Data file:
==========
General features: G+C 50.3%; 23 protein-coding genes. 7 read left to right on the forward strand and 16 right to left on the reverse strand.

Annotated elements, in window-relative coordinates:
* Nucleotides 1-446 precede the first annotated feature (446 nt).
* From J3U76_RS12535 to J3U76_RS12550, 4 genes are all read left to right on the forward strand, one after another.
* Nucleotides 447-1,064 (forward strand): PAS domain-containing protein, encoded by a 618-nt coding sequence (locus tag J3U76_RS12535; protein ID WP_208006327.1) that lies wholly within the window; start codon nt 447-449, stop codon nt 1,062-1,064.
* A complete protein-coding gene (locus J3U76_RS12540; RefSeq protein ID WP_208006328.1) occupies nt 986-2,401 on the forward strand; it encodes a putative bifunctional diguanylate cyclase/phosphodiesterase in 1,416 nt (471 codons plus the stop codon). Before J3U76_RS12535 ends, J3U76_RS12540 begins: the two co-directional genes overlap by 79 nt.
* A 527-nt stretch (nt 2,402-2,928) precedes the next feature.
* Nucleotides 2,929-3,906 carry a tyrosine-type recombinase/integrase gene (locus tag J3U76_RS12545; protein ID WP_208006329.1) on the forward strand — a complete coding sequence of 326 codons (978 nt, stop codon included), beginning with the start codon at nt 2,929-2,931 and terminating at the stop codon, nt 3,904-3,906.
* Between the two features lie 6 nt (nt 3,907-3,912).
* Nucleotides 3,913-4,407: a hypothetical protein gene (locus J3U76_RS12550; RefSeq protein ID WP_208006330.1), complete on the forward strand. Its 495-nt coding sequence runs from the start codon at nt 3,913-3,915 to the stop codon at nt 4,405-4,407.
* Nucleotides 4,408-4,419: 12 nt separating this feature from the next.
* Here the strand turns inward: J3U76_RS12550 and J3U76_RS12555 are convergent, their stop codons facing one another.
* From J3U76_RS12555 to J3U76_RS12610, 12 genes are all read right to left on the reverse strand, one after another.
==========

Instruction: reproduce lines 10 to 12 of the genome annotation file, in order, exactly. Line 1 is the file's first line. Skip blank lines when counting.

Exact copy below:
* Nucleotides 3,913-4,407: a hypothetical protein gene (locus J3U76_RS12550; RefSeq protein ID WP_208006330.1), complete on the forward strand. Its 495-nt coding sequence runs from the start codon at nt 3,913-3,915 to the stop codon at nt 4,405-4,407.
* Nucleotides 4,408-4,419: 12 nt separating this feature from the next.
* Here the strand turns inward: J3U76_RS12550 and J3U76_RS12555 are convergent, their stop codons facing one another.